It needs to be added, that it is a known and documented fact, that doctors ignore heart attack signs in women over men. Women in pain are sent back home instead of being accurately diagonised by the medical, male-dominated, community.
Also, that more women die of Heart Disease then Breast Cancer.
They forgot to mention back pain as a sign. When I complained of back pain, my doctor sent me for a stress test to rule out a heart problem before he would treat my back. Good article though. Women need to be aware of this.
5/15/2008 9:02:34 AM
Thank you for reminding all of us. I need to make an appointment with my PCP, it's been awhile. Thanks again.
5/14/2008 10:42:00 PM
I have Lupus and Fibromyalgia, autoimmune diseases, which make me more susceptible to health problems. I also have to take meds that alter my blood levels and one of these is prednisone. I never want to be on this drug again as it has given me osteoporosis as well as high cholesterol even though I have always had a very good diet!! I also was VERY close to being a drug induced diabetic. There are many things we need to be aware of outside of our control that our radars have to always on alert!!!!!
I want to thank you for articles like this to better educate myself. I'd like to know more about menopause & heart disease because I had no idea it was a problem! I will click the link provided to find out more.
5/14/2008 12:39:32 PM
wow I'm calling my doctor putting out my cigarrette and seriously going to follow some of these diet suggestions (not just reading the articles while drinking a regular pop and eating a candy bar) I've had some of these symptoms
I have some concerns about my own heart. I know that I have some minor heart damage at this point, probably from stress and from using antihistimines and decongestants repeatedly over 20 years. The last time I had some chest pain (while once again taking an allergy product --- because I can't work if I am sneezing my head off and can't breathe), I went to the doctor and she did an EKG, which showed "a minor inversion of the T-wave." I have limited my allergy product usage since then, but I still have to use them occasionally. This article reminds me to get another heart check. Thanks.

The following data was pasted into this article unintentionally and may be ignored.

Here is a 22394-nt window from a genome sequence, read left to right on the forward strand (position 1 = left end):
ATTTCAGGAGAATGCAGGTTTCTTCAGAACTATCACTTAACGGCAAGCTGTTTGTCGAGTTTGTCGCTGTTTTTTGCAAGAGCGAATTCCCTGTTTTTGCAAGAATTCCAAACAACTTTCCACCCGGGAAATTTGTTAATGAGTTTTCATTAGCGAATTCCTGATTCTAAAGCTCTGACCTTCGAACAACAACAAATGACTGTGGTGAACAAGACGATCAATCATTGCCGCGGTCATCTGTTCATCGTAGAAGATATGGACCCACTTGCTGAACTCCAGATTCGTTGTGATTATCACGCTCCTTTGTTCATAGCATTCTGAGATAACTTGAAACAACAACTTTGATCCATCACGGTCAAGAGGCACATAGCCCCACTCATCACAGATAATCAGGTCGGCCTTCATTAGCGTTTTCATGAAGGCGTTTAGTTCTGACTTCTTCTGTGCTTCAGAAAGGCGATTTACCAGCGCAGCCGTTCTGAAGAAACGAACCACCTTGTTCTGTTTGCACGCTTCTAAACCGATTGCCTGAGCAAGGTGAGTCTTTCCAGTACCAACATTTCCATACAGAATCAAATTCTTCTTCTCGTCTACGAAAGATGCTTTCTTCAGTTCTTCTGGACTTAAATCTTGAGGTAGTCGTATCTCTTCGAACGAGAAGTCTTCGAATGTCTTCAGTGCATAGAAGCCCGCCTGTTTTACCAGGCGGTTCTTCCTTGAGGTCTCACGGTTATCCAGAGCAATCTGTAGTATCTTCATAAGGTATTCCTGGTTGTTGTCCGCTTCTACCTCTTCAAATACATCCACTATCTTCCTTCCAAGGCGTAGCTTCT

Around 1978, my mother had a double bypass heart surgery. She knew she had something wrong with her heart but because of the stereotype about women not having coronary problems, the doctor (a man) diagnosed her problem as depression. If it werenít for my momís persistence, she probably would not be alive today. She all but threatened the doctor who eventually performed the appropriate tests and properly diagnosed her heart disease. Once he did, he realized that it was a miracle mom hadnít had a death inducing heart attack. He rushed her into surgery and cleared her arteries.
Yes, women can indeed have heart problems. Hundreds of them die every year. At the first sign, donít delay. Take action right away.
If I wasn't motivated before, I am now. Thanks to everyone that has shared your stories because it re-enforces what I know "in my head" but don't take seriously enough. I'm need to lose about half of my body weight and my mother has diabetes and heart disease , so my risk factors scare me. With the symptoms that women can have, how do you know when you just don't feel good or you have an issue? I'm scheduled for a physical today with the family physician, but my OB/GYN is the one who really stresses heart care and I'll see him in a month -- Here's to life!
5/14/2008 9:39:27 AM
Great article because my family history shows I am at a high risk for heart disease. Though I've tried to take many precautions, I'm 36 and beginning to realize I can't carry extra weight no matter what, even if people tell me I look fine. I might look okay on the outside, but the wear on my heart is not worth it. So, I'm working towards a healthier me! Thanks for the article!
5/14/2008 8:45:27 AM
Great article, I'm 53 and keep putting off making real changes. This is a great wakeup call. I hate to think what is flowing in my arteries. Thelmalou
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